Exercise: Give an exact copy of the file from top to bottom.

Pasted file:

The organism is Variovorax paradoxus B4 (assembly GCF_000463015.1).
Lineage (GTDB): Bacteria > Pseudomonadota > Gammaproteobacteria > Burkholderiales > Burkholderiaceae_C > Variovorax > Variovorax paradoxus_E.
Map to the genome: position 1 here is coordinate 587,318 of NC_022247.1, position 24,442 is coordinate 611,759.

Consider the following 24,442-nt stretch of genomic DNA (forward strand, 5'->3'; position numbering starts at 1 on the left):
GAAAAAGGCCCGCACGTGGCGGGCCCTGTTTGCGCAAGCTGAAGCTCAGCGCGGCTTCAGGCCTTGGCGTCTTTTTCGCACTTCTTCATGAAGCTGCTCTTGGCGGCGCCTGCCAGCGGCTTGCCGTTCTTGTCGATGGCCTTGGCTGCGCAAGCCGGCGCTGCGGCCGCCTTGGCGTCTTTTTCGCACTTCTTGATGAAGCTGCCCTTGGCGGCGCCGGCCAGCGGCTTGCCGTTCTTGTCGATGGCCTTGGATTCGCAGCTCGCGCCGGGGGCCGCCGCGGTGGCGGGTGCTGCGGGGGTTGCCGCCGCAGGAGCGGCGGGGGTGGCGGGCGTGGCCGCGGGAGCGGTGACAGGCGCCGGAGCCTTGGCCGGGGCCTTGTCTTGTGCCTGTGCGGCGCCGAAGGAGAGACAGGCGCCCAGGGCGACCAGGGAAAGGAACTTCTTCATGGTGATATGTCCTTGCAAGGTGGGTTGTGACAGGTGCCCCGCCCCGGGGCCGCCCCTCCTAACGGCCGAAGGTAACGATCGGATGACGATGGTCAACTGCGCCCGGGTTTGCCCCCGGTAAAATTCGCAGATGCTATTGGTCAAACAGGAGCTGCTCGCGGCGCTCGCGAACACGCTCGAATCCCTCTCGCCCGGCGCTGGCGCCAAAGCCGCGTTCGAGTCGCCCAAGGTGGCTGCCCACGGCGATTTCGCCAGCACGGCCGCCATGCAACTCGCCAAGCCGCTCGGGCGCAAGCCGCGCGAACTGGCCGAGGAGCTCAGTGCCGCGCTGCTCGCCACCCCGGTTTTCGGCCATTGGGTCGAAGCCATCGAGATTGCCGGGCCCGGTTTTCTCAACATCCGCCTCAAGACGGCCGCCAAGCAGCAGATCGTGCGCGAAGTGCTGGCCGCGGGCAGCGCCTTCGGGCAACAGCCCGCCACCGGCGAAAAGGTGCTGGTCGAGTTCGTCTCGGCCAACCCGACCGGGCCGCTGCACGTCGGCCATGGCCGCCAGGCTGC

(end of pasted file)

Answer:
The organism is Variovorax paradoxus B4 (assembly GCF_000463015.1).
Lineage (GTDB): Bacteria > Pseudomonadota > Gammaproteobacteria > Burkholderiales > Burkholderiaceae_C > Variovorax > Variovorax paradoxus_E.
Map to the genome: position 1 here is coordinate 587,318 of NC_022247.1, position 24,442 is coordinate 611,759.

Consider the following 24,442-nt stretch of genomic DNA (forward strand, 5'->3'; position numbering starts at 1 on the left):
GAAAAAGGCCCGCACGTGGCGGGCCCTGTTTGCGCAAGCTGAAGCTCAGCGCGGCTTCAGGCCTTGGCGTCTTTTTCGCACTTCTTCATGAAGCTGCTCTTGGCGGCGCCTGCCAGCGGCTTGCCGTTCTTGTCGATGGCCTTGGCTGCGCAAGCCGGCGCTGCGGCCGCCTTGGCGTCTTTTTCGCACTTCTTGATGAAGCTGCCCTTGGCGGCGCCGGCCAGCGGCTTGCCGTTCTTGTCGATGGCCTTGGATTCGCAGCTCGCGCCGGGGGCCGCCGCGGTGGCGGGTGCTGCGGGGGTTGCCGCCGCAGGAGCGGCGGGGGTGGCGGGCGTGGCCGCGGGAGCGGTGACAGGCGCCGGAGCCTTGGCCGGGGCCTTGTCTTGTGCCTGTGCGGCGCCGAAGGAGAGACAGGCGCCCAGGGCGACCAGGGAAAGGAACTTCTTCATGGTGATATGTCCTTGCAAGGTGGGTTGTGACAGGTGCCCCGCCCCGGGGCCGCCCCTCCTAACGGCCGAAGGTAACGATCGGATGACGATGGTCAACTGCGCCCGGGTTTGCCCCCGGTAAAATTCGCAGATGCTATTGGTCAAACAGGAGCTGCTCGCGGCGCTCGCGAACACGCTCGAATCCCTCTCGCCCGGCGCTGGCGCCAAAGCCGCGTTCGAGTCGCCCAAGGTGGCTGCCCACGGCGATTTCGCCAGCACGGCCGCCATGCAACTCGCCAAGCCGCTCGGGCGCAAGCCGCGCGAACTGGCCGAGGAGCTCAGTGCCGCGCTGCTCGCCACCCCGGTTTTCGGCCATTGGGTCGAAGCCATCGAGATTGCCGGGCCCGGTTTTCTCAACATCCGCCTCAAGACGGCCGCCAAGCAGCAGATCGTGCGCGAAGTGCTGGCCGCGGGCAGCGCCTTCGGGCAACAGCCCGCCACCGGCGAAAAGGTGCTGGTCGAGTTCGTCTCGGCCAACCCGACCGGGCCGCTGCACGTCGGCCATGGCCGCCAGGCTGC